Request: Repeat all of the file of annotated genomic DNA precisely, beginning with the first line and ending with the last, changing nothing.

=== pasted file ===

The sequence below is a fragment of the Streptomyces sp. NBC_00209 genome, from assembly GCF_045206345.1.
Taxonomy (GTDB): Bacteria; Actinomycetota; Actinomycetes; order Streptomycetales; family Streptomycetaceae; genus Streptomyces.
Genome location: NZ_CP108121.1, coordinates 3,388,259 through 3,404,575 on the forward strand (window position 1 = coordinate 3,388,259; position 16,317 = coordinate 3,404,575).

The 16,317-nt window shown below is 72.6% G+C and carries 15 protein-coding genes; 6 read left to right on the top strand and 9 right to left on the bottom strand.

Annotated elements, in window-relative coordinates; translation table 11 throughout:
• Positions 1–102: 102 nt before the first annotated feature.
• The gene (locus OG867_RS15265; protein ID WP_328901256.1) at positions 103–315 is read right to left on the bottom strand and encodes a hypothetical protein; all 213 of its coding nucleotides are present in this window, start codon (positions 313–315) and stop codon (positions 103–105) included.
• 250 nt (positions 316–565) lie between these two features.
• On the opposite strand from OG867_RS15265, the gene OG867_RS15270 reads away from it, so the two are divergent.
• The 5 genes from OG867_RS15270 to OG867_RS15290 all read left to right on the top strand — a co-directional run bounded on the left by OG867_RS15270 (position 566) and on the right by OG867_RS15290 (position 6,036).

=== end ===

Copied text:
The sequence below is a fragment of the Streptomyces sp. NBC_00209 genome, from assembly GCF_045206345.1.
Taxonomy (GTDB): Bacteria; Actinomycetota; Actinomycetes; order Streptomycetales; family Streptomycetaceae; genus Streptomyces.
Genome location: NZ_CP108121.1, coordinates 3,388,259 through 3,404,575 on the forward strand (window position 1 = coordinate 3,388,259; position 16,317 = coordinate 3,404,575).

The 16,317-nt window shown below is 72.6% G+C and carries 15 protein-coding genes; 6 read left to right on the top strand and 9 right to left on the bottom strand.

Annotated elements, in window-relative coordinates; translation table 11 throughout:
• Positions 1–102: 102 nt before the first annotated feature.
• The gene (locus OG867_RS15265; protein ID WP_328901256.1) at positions 103–315 is read right to left on the bottom strand and encodes a hypothetical protein; all 213 of its coding nucleotides are present in this window, start codon (positions 313–315) and stop codon (positions 103–105) included.
• 250 nt (positions 316–565) lie between these two features.
• On the opposite strand from OG867_RS15265, the gene OG867_RS15270 reads away from it, so the two are divergent.
• The 5 genes from OG867_RS15270 to OG867_RS15290 all read left to right on the top strand — a co-directional run bounded on the left by OG867_RS15270 (position 566) and on the right by OG867_RS15290 (position 6,036).